The Poble Espanyol is an open-air architectural museum in Barcelona, Catalonia, Spain, approximately 400 metres away from the Fountains of Montjuïc. Built for the 1929 Barcelona International Exposition, the museum consists of 117 full-scale buildings replicated from different places in the Iberian Peninsula, joined together forming a small town recreating urban atmospheres of disparate places in Spain. It also contains a theater, restaurants, artisan workshops and a museum of contemporary art.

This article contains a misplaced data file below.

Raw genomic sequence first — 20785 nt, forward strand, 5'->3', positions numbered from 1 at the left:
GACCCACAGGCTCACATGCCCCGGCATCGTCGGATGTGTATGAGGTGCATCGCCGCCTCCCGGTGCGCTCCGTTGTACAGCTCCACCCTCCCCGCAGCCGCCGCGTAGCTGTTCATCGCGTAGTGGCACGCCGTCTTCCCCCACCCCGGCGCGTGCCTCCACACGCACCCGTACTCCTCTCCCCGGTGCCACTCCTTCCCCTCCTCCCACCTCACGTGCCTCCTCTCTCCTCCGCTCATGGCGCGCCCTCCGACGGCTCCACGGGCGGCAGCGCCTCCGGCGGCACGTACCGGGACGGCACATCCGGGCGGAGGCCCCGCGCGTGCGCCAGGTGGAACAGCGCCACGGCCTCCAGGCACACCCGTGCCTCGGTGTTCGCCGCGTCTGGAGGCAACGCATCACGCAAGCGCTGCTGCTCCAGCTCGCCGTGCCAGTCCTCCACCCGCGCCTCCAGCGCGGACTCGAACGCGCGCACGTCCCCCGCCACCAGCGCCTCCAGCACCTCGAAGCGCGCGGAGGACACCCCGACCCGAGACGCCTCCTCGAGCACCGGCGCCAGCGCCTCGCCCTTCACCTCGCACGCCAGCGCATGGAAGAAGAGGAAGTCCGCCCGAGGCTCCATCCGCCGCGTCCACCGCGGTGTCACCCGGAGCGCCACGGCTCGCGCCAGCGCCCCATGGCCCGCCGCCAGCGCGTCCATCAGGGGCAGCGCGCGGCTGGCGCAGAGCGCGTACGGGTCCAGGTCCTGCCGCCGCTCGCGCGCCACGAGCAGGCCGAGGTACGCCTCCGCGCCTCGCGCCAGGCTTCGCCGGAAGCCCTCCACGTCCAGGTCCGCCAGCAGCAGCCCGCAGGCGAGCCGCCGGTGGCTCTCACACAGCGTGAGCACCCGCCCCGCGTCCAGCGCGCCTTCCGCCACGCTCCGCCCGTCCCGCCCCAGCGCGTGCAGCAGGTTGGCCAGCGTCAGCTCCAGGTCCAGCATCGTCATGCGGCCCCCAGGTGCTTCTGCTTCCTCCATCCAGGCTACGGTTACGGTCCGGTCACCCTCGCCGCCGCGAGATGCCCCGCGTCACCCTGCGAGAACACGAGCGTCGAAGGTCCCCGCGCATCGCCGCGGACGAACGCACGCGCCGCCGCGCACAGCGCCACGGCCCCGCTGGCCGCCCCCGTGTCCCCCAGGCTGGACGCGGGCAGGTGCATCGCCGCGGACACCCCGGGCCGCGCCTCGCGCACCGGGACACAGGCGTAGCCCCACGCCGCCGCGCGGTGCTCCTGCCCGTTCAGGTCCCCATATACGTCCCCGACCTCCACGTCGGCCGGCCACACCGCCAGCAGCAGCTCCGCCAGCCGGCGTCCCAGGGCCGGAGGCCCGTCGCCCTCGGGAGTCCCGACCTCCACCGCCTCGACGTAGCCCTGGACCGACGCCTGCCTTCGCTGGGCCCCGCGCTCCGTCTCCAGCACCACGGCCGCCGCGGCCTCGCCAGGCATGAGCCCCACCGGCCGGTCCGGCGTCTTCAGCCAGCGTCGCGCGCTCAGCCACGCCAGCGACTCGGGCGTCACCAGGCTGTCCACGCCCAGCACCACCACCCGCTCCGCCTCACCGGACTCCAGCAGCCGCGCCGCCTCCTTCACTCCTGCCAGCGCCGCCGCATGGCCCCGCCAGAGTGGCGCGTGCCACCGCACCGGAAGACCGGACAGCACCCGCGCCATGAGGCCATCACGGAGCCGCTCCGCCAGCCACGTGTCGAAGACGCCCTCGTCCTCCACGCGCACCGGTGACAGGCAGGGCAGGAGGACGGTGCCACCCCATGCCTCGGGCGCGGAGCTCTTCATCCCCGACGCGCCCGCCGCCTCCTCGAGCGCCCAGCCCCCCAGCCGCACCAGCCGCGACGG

The museum was built for the 1929 Barcelona International Exposition as an exhibit of the architecture and townscapes found in different places in Spain. The idea was promoted by the Catalan architect Puig Cadafalch and the project was realized by architects Francesc Folguera and Ramon Reventós, art critic Miquel Utrillo and painter Xavier Nogués. The four professionals visited over 600,000 sites in Spain to collect examples as an attempt to synthesize characteristics that might be attributed to the Iberian Peninsula. In reality, though, this sort of patched-up ensemble is proof of the wide variety, and therefore the utmost impossibility, to fulfill its claim to be a ‘Spanish’ Town, because there is not a unified style or solid common treats shared among the different cultures that form Spain.
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